17-year old MK (voiced by Amanda Seyfried) returns to her father’s isolated forest home after a long absence. Hoping to finally get closer to her eccentric dad ((Jason Sudeikis), she is saddened to find that little has changed. The professor seems more obsessed than ever with his scientific research – madness in her opinion – convinced that a miniature people lives in the forest and determined to prove it. Realizing that she is wasting her time, MK makes ready to leave when she, herself, is suddenly drawn into the same tiny world. Magically shrunken to miniscule size, she discovers the hidden kingdom of Moonhaven – a world in dire danger. For the age-old battle between good and evil is just reaching its climax, and it would seem that MK has a vital role to play…
MK joins the Leafmen, under the leadership of the great warrior Ronin, who are struggling to defend Moonhaven against the evil Boggarts, led by the sinister Mandrake (English and German versions both voiced by Christoph Waltz). Able to wither every living thing, Mandrake’s goal is to take over the domain and turn it into a kingdom of the dead. Only when Moonhaven is safe, will the spell be lifted so that MK can return to her human-sized world. But time is short and Mandrake and his army seem to be gaining the upper hand…
Based on the children’s book by William Joyce, director Chris Wedge (ICE AGE) takes his viewers into a wonderfully-detailed and fascinating fantasy world, invisible to the human eye, where the tiny Leafmen fly on the backs of humming birds, a mouse is suddenly a dangerous predator, and a stapler can be used as a springboard. Just a few examples of the visual creativity, enhanced by the mandatory – but very effective – use of 3D, which makes this animated adventure truly delightful, especially for younger viewers. Unfortunately, this is where the creativity ends.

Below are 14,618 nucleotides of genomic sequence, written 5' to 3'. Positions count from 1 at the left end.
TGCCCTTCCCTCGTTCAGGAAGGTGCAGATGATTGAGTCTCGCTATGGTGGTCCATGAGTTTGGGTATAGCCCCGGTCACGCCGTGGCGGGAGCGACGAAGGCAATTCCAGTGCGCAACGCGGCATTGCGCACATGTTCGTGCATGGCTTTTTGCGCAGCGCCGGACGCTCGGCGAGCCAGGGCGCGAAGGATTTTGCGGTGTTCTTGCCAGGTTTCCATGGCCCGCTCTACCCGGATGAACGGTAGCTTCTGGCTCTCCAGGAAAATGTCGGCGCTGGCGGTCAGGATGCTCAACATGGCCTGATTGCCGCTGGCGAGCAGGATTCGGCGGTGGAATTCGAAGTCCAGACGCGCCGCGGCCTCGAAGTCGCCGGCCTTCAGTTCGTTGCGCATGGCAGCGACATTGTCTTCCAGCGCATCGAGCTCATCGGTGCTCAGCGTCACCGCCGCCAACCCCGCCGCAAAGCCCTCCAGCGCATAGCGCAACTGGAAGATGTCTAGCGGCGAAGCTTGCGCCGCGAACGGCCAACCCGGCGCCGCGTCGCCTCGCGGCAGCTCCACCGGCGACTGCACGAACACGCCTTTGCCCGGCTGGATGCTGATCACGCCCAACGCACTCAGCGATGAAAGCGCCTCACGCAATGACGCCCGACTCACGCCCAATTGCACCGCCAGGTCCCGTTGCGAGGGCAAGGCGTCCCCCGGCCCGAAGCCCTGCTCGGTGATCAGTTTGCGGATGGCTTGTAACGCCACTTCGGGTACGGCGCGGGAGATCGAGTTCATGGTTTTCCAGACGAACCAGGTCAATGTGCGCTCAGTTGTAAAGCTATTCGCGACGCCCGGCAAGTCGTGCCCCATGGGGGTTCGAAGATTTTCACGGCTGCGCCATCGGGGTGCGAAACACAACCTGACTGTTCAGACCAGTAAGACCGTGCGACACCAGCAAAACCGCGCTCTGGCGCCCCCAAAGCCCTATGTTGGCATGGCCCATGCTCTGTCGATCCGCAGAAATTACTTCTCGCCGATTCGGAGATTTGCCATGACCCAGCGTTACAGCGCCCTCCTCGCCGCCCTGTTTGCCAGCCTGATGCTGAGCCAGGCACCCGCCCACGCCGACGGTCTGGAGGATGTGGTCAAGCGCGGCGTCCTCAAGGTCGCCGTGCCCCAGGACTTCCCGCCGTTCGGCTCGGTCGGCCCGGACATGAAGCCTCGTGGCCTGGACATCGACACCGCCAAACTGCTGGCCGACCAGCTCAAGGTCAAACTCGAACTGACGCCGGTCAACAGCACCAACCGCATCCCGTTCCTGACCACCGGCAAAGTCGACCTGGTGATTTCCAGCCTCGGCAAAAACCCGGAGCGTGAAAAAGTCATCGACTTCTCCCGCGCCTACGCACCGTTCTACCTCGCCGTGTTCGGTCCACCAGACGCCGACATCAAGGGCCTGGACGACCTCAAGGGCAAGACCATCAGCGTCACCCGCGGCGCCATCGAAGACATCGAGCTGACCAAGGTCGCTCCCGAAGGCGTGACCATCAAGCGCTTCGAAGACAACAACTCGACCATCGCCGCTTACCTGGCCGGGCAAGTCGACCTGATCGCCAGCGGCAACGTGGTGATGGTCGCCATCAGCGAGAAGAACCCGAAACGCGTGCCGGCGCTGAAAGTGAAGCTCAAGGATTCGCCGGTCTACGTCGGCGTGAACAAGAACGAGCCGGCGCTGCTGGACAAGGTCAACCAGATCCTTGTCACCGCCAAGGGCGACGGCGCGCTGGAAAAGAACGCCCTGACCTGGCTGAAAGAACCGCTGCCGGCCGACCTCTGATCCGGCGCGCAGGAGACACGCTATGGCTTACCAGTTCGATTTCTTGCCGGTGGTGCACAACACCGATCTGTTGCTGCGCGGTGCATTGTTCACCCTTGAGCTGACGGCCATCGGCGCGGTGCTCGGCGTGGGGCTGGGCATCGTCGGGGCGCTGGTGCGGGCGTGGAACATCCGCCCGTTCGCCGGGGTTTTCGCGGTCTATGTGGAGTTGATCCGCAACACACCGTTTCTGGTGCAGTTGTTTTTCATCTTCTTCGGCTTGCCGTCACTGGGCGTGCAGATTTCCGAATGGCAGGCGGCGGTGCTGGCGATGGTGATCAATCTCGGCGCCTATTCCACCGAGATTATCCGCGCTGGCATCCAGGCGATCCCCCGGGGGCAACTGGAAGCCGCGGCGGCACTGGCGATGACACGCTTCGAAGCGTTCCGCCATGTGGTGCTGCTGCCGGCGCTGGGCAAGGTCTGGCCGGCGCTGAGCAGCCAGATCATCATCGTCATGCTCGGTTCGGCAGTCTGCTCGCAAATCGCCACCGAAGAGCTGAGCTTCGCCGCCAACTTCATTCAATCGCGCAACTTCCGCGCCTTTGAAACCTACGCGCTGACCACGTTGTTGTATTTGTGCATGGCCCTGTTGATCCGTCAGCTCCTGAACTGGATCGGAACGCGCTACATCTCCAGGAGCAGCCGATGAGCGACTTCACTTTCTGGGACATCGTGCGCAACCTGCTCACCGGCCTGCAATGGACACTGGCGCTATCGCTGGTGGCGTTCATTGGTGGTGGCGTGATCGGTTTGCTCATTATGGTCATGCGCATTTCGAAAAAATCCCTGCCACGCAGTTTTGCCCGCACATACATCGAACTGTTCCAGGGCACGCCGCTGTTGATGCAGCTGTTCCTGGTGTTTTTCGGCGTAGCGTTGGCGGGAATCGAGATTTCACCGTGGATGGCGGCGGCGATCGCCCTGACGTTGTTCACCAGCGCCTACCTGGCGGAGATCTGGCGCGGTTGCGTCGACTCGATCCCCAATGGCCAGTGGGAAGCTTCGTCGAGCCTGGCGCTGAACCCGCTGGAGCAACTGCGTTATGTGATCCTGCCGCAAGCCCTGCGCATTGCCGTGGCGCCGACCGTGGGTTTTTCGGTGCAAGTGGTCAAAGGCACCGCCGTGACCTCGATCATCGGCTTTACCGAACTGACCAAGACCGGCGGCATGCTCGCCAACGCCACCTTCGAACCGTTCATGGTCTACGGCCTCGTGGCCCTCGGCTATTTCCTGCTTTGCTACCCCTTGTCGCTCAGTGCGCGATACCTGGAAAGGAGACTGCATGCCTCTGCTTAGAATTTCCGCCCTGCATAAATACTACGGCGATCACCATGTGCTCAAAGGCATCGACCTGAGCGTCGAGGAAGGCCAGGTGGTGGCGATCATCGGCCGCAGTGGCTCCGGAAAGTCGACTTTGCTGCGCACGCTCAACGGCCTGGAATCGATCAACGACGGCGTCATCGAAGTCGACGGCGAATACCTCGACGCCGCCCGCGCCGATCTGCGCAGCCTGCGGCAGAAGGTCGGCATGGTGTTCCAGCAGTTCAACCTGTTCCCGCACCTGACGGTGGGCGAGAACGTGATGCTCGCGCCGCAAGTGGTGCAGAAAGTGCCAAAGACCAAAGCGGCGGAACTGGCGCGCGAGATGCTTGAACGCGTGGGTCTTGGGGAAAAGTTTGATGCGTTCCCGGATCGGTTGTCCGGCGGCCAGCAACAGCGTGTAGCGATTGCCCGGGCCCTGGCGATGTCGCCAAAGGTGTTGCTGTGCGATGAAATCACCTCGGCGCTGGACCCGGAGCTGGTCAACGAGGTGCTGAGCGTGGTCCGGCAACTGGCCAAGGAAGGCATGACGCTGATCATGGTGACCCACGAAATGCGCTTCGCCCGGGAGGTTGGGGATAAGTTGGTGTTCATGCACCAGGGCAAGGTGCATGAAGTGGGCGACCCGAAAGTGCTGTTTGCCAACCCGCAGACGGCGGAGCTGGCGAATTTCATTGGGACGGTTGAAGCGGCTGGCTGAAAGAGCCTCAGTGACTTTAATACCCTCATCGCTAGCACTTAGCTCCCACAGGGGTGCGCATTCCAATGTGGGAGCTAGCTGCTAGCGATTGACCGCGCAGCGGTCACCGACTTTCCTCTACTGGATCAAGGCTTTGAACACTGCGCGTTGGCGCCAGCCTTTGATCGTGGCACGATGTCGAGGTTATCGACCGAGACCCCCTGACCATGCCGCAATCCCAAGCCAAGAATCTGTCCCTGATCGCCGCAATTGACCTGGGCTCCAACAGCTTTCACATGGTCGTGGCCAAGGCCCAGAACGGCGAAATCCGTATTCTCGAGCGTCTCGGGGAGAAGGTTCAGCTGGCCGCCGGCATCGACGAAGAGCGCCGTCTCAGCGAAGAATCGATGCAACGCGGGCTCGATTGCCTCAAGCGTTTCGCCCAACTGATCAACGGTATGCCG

The classic storyline is lifted from a miscellany of other works, borrowing elements from AVATAR, SPIDERWICK, NARNIA, and LORD OF THE RINGS, among others, although the target audience (children of 8 years and up) may not be so quick to identify the relevant source material. EPIC is nonetheless entertaining and, apart from its glorious detail, has some simple humor as well as a few good characters to offer. The two talking snails Mub (Aziz Ansari) and Grub (Chris O’Dowd), for example, are the comedy duo of the piece, and even though their slapstick is often over-the-top, it is likely to appeal to younger viewers.
EPIC is cautiously PC and its environmentalist message is delivered with a sledge hammer, which somehow dilutes the magic and “Epic-ness” in my opinion. Engaging enough, this offering still lacks warmth and individuality and is unlikely to approach anywhere near the success of ICE AGE.
EPIC (USA, 2013); Genre: Animation/Adventure/Childrens Film; Distributor: 20th Century Fox; Running time: 104 mins; German title: EPIC – VERBORGENES KÖNIGREICH; Director: Chris Wedge; Writers: Tom J. Astle, Matt Ember, James V. Hart, William Joyce – (based on the book “The Leaf Men and the Brave Good Bugs“) by Daniel Shere; Cinematographer: Renato Falcão; Music: Danny Elfman; Production design: Greg Couch; Voices: Jason Sudeikis, Steven Tyler, Amanda Seyfried; Beyoncé Knowles, Josh Hutcherson, Judah Friedlander, Colin Farrell, Aziz Ansari, Blak Anderson, Christoph Waltz, Chris O’Dowd; Release dates: May 24 (US) / May 116 (Germany)
For furter info & trailer: www.epic-derfilm.de